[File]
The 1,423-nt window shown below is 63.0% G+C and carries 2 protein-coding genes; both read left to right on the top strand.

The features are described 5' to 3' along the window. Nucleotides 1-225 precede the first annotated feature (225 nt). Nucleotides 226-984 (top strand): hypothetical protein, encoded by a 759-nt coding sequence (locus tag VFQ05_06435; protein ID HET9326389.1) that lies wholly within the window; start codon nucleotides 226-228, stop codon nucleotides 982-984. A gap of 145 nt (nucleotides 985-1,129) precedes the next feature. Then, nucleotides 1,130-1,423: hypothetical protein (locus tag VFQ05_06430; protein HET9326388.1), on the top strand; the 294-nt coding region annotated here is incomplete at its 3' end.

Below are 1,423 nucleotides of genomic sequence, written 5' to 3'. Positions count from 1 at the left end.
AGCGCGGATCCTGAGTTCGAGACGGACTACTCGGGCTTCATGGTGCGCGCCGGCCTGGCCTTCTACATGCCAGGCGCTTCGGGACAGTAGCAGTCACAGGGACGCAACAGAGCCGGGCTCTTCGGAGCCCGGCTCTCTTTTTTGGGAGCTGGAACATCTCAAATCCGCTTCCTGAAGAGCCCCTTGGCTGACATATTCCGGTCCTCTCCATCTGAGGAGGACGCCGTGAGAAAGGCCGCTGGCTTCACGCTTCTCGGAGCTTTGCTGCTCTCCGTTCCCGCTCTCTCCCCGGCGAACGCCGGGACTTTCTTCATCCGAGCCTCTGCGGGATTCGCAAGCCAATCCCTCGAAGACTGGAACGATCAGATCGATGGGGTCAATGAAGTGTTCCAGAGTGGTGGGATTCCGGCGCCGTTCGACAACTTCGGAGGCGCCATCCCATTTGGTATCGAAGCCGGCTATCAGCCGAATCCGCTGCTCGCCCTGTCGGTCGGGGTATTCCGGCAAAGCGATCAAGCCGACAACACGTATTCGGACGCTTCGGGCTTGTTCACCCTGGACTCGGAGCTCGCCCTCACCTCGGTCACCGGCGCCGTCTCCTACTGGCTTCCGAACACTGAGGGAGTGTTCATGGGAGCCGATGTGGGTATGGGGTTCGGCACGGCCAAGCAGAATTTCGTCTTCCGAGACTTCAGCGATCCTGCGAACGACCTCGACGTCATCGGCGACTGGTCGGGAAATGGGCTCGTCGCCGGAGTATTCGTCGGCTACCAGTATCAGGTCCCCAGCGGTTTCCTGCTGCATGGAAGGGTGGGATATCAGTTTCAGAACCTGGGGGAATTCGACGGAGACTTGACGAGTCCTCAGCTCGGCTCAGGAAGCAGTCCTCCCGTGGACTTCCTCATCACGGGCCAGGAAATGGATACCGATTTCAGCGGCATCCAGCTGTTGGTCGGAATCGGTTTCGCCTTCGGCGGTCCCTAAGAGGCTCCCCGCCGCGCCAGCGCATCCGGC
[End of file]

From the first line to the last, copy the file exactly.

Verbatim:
The 1,423-nt window shown below is 63.0% G+C and carries 2 protein-coding genes; both read left to right on the top strand.

The features are described 5' to 3' along the window. Nucleotides 1-225 precede the first annotated feature (225 nt). Nucleotides 226-984 (top strand): hypothetical protein, encoded by a 759-nt coding sequence (locus tag VFQ05_06435; protein ID HET9326389.1) that lies wholly within the window; start codon nucleotides 226-228, stop codon nucleotides 982-984. A gap of 145 nt (nucleotides 985-1,129) precedes the next feature. Then, nucleotides 1,130-1,423: hypothetical protein (locus tag VFQ05_06430; protein HET9326388.1), on the top strand; the 294-nt coding region annotated here is incomplete at its 3' end.

Below are 1,423 nucleotides of genomic sequence, written 5' to 3'. Positions count from 1 at the left end.
AGCGCGGATCCTGAGTTCGAGACGGACTACTCGGGCTTCATGGTGCGCGCCGGCCTGGCCTTCTACATGCCAGGCGCTTCGGGACAGTAGCAGTCACAGGGACGCAACAGAGCCGGGCTCTTCGGAGCCCGGCTCTCTTTTTTGGGAGCTGGAACATCTCAAATCCGCTTCCTGAAGAGCCCCTTGGCTGACATATTCCGGTCCTCTCCATCTGAGGAGGACGCCGTGAGAAAGGCCGCTGGCTTCACGCTTCTCGGAGCTTTGCTGCTCTCCGTTCCCGCTCTCTCCCCGGCGAACGCCGGGACTTTCTTCATCCGAGCCTCTGCGGGATTCGCAAGCCAATCCCTCGAAGACTGGAACGATCAGATCGATGGGGTCAATGAAGTGTTCCAGAGTGGTGGGATTCCGGCGCCGTTCGACAACTTCGGAGGCGCCATCCCATTTGGTATCGAAGCCGGCTATCAGCCGAATCCGCTGCTCGCCCTGTCGGTCGGGGTATTCCGGCAAAGCGATCAAGCCGACAACACGTATTCGGACGCTTCGGGCTTGTTCACCCTGGACTCGGAGCTCGCCCTCACCTCGGTCACCGGCGCCGTCTCCTACTGGCTTCCGAACACTGAGGGAGTGTTCATGGGAGCCGATGTGGGTATGGGGTTCGGCACGGCCAAGCAGAATTTCGTCTTCCGAGACTTCAGCGATCCTGCGAACGACCTCGACGTCATCGGCGACTGGTCGGGAAATGGGCTCGTCGCCGGAGTATTCGTCGGCTACCAGTATCAGGTCCCCAGCGGTTTCCTGCTGCATGGAAGGGTGGGATATCAGTTTCAGAACCTGGGGGAATTCGACGGAGACTTGACGAGTCCTCAGCTCGGCTCAGGAAGCAGTCCTCCCGTGGACTTCCTCATCACGGGCCAGGAAATGGATACCGATTTCAGCGGCATCCAGCTGTTGGTCGGAATCGGTTTCGCCTTCGGCGGTCCCTAAGAGGCTCCCCGCCGCGCCAGCGCATCCGGC